If remembering the names of individuals is a direct look into the functionality of a person’s short-term memory storage, then occupation is more of a broad look at the mind’s ability to function as a whole. Shannon underwent a second learning phase in which the three individuals shown to her were now given occupations. She was not asked to remember the names this time, only what they did for a living.

Dr. Isaacson explained that while it may seem that names and occupations are both simple packages of information to memorize, the brain does not process or recognize the two things equally. He explained that some people are able to recognize names better than they are able to recognize occupations, although the reverse might be true in other individuals. Occupation is associated with many other social values, and can call upon different memory centers of the brain that are associated with the occupation. For example, a pilot might be associated with airplanes, flying, and travelling experiences.

Following a second waiting period, Shannon was asked to select the correct occupation from a pool of different occupations for each individual. As with the three names, she was able to answer all three questions correctly. The quiz gives a letter grade to participants, and her perfect score earned her an A+. Dr. Isaacson specified that he would not feel concerned with anything above a C because it's normal for people to have momentary lapses in attention or memory. 

Science behind the test

Prior to distributing the test, Dr. Isaacson informed the audience that the test would not identify or diagnose a person with Alzheimer’s disease nor identify symptoms or markers of the disease in any way. Rather, the quiz can provide some insight on the overall health of the brain, specifically with any debris or buildup that might be obstructing neural pathways. 

Dr. Isaacson also educated the audience on a type of protein group called beta-amyloid plaques. These plaques are made up of groups of proteins that buildup and clump together in the brain. In most people, the brain has a process that automatically clears debris and obstructions, but in Alzheimer’s patients, this process is limited or stopped. As such, the amyloid plaques grow into tangles or clusters that begin to interfere with ordinary brain functioning.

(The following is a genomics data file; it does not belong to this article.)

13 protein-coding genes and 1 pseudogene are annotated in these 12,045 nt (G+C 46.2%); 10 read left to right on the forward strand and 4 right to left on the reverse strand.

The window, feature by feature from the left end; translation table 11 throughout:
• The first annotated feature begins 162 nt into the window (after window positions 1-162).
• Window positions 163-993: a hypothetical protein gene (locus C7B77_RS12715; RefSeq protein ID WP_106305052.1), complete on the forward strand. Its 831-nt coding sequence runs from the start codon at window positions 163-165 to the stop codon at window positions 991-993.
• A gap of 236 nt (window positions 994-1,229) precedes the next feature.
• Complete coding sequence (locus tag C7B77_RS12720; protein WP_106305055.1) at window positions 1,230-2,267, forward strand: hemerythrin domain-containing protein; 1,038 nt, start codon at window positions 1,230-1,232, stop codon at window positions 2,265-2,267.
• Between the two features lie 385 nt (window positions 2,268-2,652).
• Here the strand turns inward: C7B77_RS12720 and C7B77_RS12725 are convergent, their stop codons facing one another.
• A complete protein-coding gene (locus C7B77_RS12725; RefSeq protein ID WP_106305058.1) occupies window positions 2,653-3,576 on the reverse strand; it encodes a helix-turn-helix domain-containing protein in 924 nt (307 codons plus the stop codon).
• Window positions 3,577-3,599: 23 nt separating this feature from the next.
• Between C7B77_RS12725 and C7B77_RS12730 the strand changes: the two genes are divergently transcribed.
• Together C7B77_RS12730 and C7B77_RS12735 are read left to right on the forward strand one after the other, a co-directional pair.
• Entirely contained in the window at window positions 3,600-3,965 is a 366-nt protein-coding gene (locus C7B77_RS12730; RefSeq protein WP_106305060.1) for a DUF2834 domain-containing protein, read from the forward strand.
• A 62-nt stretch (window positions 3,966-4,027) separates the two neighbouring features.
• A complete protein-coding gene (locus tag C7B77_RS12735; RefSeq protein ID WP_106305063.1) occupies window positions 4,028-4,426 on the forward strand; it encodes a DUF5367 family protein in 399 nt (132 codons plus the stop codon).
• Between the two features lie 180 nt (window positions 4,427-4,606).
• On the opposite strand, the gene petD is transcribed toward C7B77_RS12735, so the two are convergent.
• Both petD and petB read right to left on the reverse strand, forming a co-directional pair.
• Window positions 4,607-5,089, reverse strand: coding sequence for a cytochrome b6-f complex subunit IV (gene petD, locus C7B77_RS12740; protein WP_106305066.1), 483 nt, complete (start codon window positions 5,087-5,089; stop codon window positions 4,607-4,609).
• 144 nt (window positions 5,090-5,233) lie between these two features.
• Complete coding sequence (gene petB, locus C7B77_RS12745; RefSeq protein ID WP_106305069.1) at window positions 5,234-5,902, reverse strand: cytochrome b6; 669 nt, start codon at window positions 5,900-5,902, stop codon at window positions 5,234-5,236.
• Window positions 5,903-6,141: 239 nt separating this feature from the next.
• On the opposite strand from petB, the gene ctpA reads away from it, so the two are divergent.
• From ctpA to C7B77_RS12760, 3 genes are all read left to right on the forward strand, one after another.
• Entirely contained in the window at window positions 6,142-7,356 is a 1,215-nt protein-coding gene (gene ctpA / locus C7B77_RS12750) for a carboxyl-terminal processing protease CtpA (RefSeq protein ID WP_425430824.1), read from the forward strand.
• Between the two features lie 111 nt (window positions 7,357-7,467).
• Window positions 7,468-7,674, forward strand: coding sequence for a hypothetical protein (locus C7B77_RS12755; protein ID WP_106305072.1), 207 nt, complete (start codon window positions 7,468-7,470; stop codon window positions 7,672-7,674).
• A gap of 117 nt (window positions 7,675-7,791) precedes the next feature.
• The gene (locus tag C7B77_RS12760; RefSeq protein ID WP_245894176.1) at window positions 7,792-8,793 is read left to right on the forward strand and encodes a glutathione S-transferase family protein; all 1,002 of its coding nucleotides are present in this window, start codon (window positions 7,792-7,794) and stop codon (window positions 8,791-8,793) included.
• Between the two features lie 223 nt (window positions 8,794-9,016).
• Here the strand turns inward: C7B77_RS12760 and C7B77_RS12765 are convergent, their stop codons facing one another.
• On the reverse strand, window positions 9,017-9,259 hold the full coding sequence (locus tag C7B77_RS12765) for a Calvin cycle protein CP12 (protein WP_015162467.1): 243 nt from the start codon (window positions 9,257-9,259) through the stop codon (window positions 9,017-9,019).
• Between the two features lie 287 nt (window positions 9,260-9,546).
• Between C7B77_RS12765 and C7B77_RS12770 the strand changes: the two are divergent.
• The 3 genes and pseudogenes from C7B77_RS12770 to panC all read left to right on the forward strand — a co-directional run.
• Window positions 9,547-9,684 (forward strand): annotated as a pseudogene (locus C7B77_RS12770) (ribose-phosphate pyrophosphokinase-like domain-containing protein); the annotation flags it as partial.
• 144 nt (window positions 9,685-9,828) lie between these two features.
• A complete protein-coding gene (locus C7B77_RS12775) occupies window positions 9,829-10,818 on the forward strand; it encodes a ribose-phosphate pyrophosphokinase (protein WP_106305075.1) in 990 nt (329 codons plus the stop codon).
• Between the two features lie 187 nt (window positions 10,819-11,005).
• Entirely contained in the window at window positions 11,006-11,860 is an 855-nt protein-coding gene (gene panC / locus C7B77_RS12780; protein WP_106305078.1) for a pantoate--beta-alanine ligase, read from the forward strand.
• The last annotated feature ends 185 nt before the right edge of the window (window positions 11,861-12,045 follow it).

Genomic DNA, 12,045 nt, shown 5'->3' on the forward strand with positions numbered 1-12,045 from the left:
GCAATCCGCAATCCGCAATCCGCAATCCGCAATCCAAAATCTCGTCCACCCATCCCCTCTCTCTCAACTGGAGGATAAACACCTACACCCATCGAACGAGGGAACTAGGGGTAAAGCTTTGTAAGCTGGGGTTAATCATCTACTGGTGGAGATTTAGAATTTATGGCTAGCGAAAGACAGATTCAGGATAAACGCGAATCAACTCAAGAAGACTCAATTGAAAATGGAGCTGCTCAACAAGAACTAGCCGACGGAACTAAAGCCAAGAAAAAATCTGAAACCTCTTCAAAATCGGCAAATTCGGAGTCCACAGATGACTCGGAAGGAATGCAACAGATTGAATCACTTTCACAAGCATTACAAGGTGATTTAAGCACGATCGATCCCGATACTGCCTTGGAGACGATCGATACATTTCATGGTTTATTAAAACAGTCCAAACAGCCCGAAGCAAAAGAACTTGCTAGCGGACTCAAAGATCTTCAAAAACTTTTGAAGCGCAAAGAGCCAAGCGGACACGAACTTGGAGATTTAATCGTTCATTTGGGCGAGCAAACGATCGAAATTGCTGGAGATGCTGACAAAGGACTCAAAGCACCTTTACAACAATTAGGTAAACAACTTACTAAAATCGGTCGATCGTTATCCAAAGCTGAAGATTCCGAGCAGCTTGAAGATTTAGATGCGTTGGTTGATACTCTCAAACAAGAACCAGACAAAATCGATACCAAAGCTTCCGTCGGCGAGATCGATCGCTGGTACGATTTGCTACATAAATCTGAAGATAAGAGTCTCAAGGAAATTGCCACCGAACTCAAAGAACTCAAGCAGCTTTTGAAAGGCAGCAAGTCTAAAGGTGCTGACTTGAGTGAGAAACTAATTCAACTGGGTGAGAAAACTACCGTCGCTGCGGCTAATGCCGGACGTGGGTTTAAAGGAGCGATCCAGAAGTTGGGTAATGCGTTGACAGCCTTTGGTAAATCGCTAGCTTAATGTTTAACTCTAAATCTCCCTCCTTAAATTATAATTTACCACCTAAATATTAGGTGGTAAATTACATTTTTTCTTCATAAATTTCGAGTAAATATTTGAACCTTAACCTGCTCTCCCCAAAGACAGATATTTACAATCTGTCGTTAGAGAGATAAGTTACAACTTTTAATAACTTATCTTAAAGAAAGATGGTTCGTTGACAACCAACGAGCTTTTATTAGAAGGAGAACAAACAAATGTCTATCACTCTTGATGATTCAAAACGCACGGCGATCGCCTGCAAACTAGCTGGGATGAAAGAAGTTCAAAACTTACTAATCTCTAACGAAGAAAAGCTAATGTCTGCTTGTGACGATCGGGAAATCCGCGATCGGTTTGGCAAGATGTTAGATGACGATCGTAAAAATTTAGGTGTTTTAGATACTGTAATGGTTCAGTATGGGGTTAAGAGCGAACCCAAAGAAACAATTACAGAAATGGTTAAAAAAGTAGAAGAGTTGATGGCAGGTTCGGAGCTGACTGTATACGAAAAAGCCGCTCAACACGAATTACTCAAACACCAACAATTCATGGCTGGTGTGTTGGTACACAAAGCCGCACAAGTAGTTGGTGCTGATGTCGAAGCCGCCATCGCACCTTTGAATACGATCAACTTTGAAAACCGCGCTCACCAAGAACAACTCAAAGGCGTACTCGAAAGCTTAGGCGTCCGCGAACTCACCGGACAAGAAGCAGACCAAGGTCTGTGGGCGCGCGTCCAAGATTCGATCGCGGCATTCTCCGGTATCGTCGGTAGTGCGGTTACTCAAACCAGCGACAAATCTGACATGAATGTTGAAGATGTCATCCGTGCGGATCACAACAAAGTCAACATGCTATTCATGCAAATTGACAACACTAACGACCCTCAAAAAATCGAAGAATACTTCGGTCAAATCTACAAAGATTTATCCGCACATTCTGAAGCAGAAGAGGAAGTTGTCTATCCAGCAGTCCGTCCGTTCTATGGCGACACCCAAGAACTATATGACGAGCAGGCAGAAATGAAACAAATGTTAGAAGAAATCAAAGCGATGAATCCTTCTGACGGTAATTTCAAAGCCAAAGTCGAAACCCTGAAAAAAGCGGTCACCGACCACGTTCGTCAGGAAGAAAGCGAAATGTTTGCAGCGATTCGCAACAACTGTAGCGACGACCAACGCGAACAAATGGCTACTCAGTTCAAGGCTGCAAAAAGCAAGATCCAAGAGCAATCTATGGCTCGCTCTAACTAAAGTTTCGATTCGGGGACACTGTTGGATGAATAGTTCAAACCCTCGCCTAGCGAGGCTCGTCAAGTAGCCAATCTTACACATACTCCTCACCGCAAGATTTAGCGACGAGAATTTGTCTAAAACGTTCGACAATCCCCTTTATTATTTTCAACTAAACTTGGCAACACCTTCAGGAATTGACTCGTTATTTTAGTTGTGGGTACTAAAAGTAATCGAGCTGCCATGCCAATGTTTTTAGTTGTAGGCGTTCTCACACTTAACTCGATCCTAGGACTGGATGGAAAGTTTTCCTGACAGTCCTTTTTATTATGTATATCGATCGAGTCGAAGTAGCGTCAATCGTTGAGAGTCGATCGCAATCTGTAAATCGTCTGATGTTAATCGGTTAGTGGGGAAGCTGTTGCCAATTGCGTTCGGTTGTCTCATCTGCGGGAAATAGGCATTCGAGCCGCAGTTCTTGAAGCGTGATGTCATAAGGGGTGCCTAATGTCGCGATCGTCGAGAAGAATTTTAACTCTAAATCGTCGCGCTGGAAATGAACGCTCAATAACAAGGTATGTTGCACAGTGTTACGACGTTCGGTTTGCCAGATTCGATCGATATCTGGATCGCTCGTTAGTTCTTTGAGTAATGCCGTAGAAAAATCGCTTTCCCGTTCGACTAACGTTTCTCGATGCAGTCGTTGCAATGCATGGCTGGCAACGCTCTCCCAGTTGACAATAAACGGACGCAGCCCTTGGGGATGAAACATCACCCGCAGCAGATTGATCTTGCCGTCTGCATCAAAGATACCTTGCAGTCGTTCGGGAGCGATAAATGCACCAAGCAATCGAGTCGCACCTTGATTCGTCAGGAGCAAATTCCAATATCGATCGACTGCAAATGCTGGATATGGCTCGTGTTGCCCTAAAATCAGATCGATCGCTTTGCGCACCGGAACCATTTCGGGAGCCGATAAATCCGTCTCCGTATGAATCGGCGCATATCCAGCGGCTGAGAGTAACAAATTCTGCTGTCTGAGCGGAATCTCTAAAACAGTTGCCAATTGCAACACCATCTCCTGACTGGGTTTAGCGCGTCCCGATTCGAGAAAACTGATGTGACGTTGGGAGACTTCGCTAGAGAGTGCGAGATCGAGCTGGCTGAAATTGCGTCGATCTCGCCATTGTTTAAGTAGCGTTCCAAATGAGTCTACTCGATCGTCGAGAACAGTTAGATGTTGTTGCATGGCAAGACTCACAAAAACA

It is impossible to identify these amyloid plaques or any tangles in the brain without brain scans, and the at-home test does not indicate whether or not the individual has a build-up of these. Rather, the test indicates pre-symptomatic indicators of the risk that a person might develop Alzheimer’s disease in the future. This test is definitely beneficial to those who have had relatives with the disease.

If you find out that you are at risk for the disease, there are both medicinal and natural therapies that can help strengthen the brain’s core functionality and clear the brain of toxins and debris. This proactive approach towards addressing Alzheimer’s can help slow the progression and onset of the disease. However, it may not prevent it.

There are options available to help you manage the disease and keep a healthy mind. Doing puzzles, writing, and even reading will help stimulate your mind. If you do feel like you are experiencing the early symptoms of Alzheimer's disease, it's absolutely vital for you to check in with your doctor. Early detection is key when it comes to delaying symptoms.